Your FREE and easy resource for all things Texas workers' compensation
At a Glance:
Title:
Denbow v. Standard Acc. Ins. Co.
Date:
November 13, 1946
Citation:
145 Tex. 267
Court:
Texas Supreme Court
Status:
Published Opinion

Denbow v. Standard Acc. Ins. Co.

Supreme Court of Texas.

DENBOW

v.

STANDARD ACC. INS. CO.

No. A-868.

|

Nov. 13, 1946.

Attorneys & Firms

*268 **651 Jimmy Phillips, of Angleton, and B. C. Johnson, of Houston, for petitioner.

Kemper & Cramer, John G. Cramer, and W. L. Kemper, all of Houston, for respondent.

Opinion

SLATTON, Justice.

This case was first appealed to the Court of Civil Appeals at Galveston, and its opinion is reported in 143 Tex. 455, 186 S.W.2d 236. On the second trial the jury found as follows:

(a) That Denbow’s total disability from January 8, 1943, to February 20, 1943, was the result of injury to his body as well as an injury to his left wrist; (b) that following the termination of such total disability on February 20, 1943, he suffered partial disability; (c) that partial disability after February 20, 1943, was confined to his left wrist and did not result from any injury to any other portion of his body; (d) and that such wrist disability did not extend to or affect any other portion of his body; (e) that the partial disability to Denbow’s left wrist was permanent; (f) that it amounted to a 25% permanent partial disability to his left hand and wrist.

On these findings the trial court rendered judgment for Denbow for six weeks at the rate of $20 per week, and 144 weeks at the rate of $12.35 per week, less the sum of $140, which had theretofore been paid.

On appeal the Galveston Court of Civil Appeals reformed the judgment of the trial court and reduced the compensation rate from $12.35 per week to $5 per week, and rendered judgment for the permanent partial loss of use of the left wrist for the remaining 144 weeks. 193 S.W.2d 301.

The average weekly wage of Denbow was agreed to be $82.34.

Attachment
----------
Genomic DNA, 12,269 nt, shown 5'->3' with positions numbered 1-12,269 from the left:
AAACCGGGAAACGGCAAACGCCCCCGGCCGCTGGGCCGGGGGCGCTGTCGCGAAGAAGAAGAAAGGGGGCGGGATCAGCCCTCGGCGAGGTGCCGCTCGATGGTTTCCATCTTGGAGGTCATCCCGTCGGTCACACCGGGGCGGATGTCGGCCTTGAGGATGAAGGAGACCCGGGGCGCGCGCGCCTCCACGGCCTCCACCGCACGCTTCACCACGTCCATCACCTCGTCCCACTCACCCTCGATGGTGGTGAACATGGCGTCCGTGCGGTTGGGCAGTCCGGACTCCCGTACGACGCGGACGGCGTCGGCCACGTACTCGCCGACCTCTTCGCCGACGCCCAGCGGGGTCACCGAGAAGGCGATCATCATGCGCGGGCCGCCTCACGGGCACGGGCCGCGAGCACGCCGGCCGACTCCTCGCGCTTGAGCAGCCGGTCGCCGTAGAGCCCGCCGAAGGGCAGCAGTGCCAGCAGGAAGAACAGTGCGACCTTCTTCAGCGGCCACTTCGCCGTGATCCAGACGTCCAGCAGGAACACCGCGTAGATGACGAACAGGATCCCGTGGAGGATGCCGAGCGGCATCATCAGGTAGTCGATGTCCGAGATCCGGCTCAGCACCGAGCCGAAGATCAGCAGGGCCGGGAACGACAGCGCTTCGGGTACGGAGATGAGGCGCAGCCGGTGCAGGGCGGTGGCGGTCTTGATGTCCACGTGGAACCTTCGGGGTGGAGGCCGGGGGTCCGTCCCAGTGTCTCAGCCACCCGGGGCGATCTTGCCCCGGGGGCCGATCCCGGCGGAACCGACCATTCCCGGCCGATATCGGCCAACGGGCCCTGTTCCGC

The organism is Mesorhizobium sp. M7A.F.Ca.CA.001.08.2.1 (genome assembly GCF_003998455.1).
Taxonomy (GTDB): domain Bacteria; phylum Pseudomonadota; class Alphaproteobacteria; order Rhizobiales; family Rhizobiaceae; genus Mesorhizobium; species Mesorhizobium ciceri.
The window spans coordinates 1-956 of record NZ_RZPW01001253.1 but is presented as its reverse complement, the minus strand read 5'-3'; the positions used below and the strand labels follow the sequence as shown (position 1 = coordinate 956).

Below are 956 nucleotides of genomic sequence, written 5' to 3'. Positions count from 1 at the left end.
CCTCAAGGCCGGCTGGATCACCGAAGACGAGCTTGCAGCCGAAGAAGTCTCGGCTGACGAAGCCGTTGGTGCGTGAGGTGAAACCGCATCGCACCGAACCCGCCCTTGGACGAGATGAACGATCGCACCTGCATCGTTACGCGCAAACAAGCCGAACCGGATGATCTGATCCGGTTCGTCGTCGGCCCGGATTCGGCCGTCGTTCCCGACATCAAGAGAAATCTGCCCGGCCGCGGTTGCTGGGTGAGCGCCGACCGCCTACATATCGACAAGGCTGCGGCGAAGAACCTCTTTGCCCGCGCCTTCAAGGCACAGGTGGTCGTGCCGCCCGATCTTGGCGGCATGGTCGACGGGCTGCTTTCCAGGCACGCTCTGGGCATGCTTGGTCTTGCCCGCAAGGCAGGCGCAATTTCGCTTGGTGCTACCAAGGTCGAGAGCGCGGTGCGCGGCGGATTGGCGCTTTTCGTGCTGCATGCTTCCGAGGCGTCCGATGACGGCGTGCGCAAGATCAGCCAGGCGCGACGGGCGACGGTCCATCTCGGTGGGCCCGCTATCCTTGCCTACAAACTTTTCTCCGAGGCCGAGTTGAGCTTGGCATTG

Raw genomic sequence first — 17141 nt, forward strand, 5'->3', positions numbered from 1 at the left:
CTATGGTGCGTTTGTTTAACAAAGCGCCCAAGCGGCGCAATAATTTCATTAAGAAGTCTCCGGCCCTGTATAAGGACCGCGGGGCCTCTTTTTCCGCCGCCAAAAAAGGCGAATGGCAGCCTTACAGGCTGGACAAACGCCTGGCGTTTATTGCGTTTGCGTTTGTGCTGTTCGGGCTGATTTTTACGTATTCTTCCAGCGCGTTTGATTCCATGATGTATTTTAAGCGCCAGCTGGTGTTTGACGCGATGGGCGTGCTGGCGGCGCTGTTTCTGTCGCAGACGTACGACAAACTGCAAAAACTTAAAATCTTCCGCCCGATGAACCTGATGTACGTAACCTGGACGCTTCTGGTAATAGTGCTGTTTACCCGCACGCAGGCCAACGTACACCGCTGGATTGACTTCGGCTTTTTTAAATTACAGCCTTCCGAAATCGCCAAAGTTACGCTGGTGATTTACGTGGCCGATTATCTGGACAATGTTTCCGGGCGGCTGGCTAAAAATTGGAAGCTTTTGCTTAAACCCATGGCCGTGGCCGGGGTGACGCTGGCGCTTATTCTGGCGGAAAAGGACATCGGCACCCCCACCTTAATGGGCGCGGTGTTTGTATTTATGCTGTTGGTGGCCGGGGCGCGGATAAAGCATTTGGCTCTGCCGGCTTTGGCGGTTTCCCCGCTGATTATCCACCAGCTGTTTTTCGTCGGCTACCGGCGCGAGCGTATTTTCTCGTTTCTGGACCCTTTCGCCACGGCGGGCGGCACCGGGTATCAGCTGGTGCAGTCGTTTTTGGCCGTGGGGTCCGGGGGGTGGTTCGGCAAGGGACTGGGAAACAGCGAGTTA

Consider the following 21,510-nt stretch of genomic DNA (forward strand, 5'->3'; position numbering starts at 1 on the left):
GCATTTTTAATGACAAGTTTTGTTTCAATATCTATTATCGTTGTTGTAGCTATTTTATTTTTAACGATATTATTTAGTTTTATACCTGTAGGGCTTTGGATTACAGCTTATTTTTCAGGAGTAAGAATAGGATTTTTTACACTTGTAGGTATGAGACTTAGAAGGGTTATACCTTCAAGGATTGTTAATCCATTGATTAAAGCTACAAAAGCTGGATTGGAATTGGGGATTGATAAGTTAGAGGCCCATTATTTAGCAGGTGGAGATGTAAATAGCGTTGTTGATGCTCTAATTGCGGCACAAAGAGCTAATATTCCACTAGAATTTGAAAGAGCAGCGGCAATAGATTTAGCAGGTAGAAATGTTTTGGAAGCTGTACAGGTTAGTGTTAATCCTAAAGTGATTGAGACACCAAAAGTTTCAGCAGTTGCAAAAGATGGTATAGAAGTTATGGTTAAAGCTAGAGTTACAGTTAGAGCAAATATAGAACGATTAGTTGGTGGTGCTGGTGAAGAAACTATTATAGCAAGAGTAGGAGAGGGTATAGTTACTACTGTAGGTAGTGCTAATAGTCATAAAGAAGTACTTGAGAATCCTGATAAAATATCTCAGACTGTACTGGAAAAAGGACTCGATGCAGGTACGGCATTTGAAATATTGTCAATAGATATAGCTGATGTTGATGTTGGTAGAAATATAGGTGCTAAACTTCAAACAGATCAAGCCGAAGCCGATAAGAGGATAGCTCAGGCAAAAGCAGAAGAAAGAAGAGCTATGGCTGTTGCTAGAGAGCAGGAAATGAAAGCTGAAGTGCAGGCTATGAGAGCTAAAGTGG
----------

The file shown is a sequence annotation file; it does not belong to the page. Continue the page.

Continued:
Denbow makes two contentions in this Court. He insists that he is entitled to six weeks for temporary total at the rate of $20 per week and permanent partial for a period of 300 weeks at the rate of $12.35 per week, under 11 of Article 8306. He also insists that the Court of Civil Appeals erred in reducing the judgment to $5 per week for 144 weeks.

The first contention is without merit. The findings of the jury of total disability for a period of six weeks entitled Denbow to the maximum payment of $20 per week, regardless of the nature of his **652 injury, that is, whether general or specific. The finding of the jury to the effect that the injury to the wrist did not extend to other parts of the body limits Denbow’s right to a recovery for a specific injury to the wrist. Fidelity Union Casualty Co. v. Munday, Tex.Com.App., 44 S.W.2d 926, and authorities there cited.

His compensation must be calculated under Section 12 of Article 8306, which provides weekly compensation ‘for the loss of a hand, sixty per cent of the average weekly wage during one hundred and fifty weeks’.

In the case of Texas Employers’ Insurance Ass’n v. Holmes, Tex.Sup., 196 S.W.2d 390, the correct method of calculating compensation for a specific injury was decided by a majority of this Court to be in accordance with the method employed by the trial court. This opinion was handed down on June 19, 1946, and the motion for rehearing was overruled on October 9, 1946. It is now the settled law of this state.

Accordingly, we must reverse the judgment of the Court of Civil Appeals and affirm the judgment of the trial court.

End of Document
Top